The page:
The pandemic and the 2020 recession have shifted the housing market, altering buyers’ preferences, according to a Zillow study of homebuyers who purchased from March 2021 through August 2021.

In 2021, the typical U.S. homebuyer is:

  • a member of Generation (Gen) X
  • college educated;
  • partnered or married; and
  • is most likely to buy a home in the Southern U.S., according to the Zillow analysis.

Among homebuyers who purchased new homes in 2021, 79% purchased a single family residence (SFR). However, the share of SFR purchases is actually losing ground to smaller, less-expensive options, as:

  • 11% purchased an attached townhouse, up from 8% in 2020; and
  • 10% purchased a condominium unit, up from 6% in 2020.

Homebuyers prefer technology that makes the home searching process easier and since the beginning of this pandemic, this preference has increased. In 2021, to conduct their home search:

  • 68% of homebuyers prefer 3D tours; and
  • 61% prefer to schedule in-person tours online.

Most homebuyers reported mortgage interest rates and various life events influenced their decision to move to a new home. Of those homebuyers who purchased in 2021:

  • 60% cited low mortgage interest rates;
  • 42% cited a change in their household or family size;
  • 30% cited remote working; and
  • 28% cited a new job or job transfer.

On top of low interest rates and an increased demand for homebuying, low inventory has made the market even more competitive.

Over the last three years from 2018 to 2020, the number of unsuccessful offers submitted per homebuyer has jumped. As of 2020, the average homebuyer now submits two offers instead of one. Further, in 2021, homebuyers now are 50% more likely to receive a mortgage rejection once before being approved compared to prior years. Further, cash buyers made up a larger share of the buyer pool, with 32% of homebuyers reporting using all cash, up from 28% in 2020.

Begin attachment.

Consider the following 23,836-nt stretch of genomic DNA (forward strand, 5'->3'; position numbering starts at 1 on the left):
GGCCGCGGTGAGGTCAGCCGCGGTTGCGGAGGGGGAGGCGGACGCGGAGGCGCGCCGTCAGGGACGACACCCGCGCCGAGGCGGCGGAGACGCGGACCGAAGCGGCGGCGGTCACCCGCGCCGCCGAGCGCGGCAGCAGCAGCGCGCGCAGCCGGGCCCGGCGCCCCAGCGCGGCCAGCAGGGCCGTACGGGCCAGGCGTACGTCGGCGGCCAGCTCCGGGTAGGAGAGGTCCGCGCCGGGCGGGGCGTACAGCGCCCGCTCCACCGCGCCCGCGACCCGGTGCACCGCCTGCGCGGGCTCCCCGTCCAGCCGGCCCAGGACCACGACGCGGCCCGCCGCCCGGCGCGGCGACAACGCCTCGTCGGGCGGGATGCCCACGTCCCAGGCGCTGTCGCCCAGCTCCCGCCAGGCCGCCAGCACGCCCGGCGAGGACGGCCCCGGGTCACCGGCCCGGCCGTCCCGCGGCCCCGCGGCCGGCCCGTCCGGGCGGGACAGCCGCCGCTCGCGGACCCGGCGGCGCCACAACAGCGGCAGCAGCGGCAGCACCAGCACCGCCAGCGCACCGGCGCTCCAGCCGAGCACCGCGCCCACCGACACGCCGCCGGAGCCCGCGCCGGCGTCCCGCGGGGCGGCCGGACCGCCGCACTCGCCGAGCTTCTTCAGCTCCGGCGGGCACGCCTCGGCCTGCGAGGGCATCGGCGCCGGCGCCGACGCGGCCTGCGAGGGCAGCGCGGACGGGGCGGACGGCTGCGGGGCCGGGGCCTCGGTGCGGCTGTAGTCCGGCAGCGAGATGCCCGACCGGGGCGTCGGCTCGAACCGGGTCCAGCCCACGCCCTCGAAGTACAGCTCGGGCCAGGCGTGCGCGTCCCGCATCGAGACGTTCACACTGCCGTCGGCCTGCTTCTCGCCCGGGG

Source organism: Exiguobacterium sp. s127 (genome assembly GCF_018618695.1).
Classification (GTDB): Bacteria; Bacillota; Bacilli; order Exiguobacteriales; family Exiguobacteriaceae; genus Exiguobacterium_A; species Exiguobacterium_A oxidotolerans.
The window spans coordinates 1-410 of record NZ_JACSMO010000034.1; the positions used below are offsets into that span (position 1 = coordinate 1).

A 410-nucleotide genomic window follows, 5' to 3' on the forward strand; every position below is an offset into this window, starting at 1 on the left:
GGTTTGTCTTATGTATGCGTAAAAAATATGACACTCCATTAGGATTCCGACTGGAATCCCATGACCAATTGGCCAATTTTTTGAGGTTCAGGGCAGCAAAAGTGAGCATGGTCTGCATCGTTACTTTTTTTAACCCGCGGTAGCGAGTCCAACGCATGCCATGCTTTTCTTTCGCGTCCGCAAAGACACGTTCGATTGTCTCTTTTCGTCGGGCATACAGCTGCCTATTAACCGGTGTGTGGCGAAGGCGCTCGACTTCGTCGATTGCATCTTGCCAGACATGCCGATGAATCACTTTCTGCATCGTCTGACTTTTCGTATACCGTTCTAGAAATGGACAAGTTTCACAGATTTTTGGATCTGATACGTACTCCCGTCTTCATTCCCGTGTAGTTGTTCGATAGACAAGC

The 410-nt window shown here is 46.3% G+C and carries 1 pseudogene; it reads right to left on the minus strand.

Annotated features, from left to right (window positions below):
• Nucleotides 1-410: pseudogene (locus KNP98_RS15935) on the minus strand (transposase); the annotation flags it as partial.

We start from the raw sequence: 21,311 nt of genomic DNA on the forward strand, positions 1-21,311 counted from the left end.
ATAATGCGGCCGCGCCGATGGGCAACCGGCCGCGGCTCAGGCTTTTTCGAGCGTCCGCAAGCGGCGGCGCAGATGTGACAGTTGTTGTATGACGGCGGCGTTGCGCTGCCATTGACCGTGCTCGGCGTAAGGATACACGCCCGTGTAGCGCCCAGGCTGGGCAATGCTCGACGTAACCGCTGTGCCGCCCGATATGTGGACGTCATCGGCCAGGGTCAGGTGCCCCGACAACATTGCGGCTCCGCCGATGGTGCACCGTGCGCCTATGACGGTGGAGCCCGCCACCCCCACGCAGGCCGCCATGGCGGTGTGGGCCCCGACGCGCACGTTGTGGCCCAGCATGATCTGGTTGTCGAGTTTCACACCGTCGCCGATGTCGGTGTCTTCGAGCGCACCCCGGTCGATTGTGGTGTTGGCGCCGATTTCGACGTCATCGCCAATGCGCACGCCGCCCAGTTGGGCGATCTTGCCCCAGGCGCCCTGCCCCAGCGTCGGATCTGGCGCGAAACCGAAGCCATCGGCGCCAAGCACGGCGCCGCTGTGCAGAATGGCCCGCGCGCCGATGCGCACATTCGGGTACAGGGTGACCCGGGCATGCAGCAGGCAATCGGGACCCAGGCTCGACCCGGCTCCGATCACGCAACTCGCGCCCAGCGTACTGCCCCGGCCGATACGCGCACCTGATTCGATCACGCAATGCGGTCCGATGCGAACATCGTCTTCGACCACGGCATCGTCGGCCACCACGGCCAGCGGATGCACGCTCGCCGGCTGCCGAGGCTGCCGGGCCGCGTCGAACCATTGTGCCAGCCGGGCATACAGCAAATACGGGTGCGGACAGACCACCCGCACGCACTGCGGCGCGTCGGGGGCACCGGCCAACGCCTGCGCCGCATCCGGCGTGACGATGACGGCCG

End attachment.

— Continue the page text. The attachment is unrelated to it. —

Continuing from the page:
For first-time homebuyers, who lack significant savings or home equity, it’s even more challenging.

Trends in homebuying

Despite the continuing impacts of the pandemic and the 2020 recession, homebuying continues. But the share of first-time homebuyers is dwindling.

In 2018, 46% of the U.S. homebuyer population was a first-time homebuyer. Since then, the share of first-time homebuyers decreased slightly to 43% in 2020 and a measly 37% in 2021, according to the Zillow survey. Without a steady stream of homebuyers, especially first-time homebuyers, sellers will soon find themselves in trouble.

First-time homebuyers are struggling to compete and stay in the market. Here in California, significant home price increases and historically low inventory have made a challenging two years even more difficult for those lacking access to cash or home equity. High competition with current homebuyers with more purchasing power has also made it more challenging for first-time homebuyers.

In California, for the last eighteen months, ready homebuyers inflicted with fear-of-missing-out (FOMO) have been snatching up inventory, taking advantage of low interest rates and stimulus boosts. Homebuyers have now backed off since the effects of stimulus have worn off and interest rates have increased.

2022 will see a decline in demand as homebuyers take a wait-and-see approach following the expiration of the foreclosure moratorium and the return of forced sales. But agents can prepare for a homebuying recovery to begin around 2023-2024.

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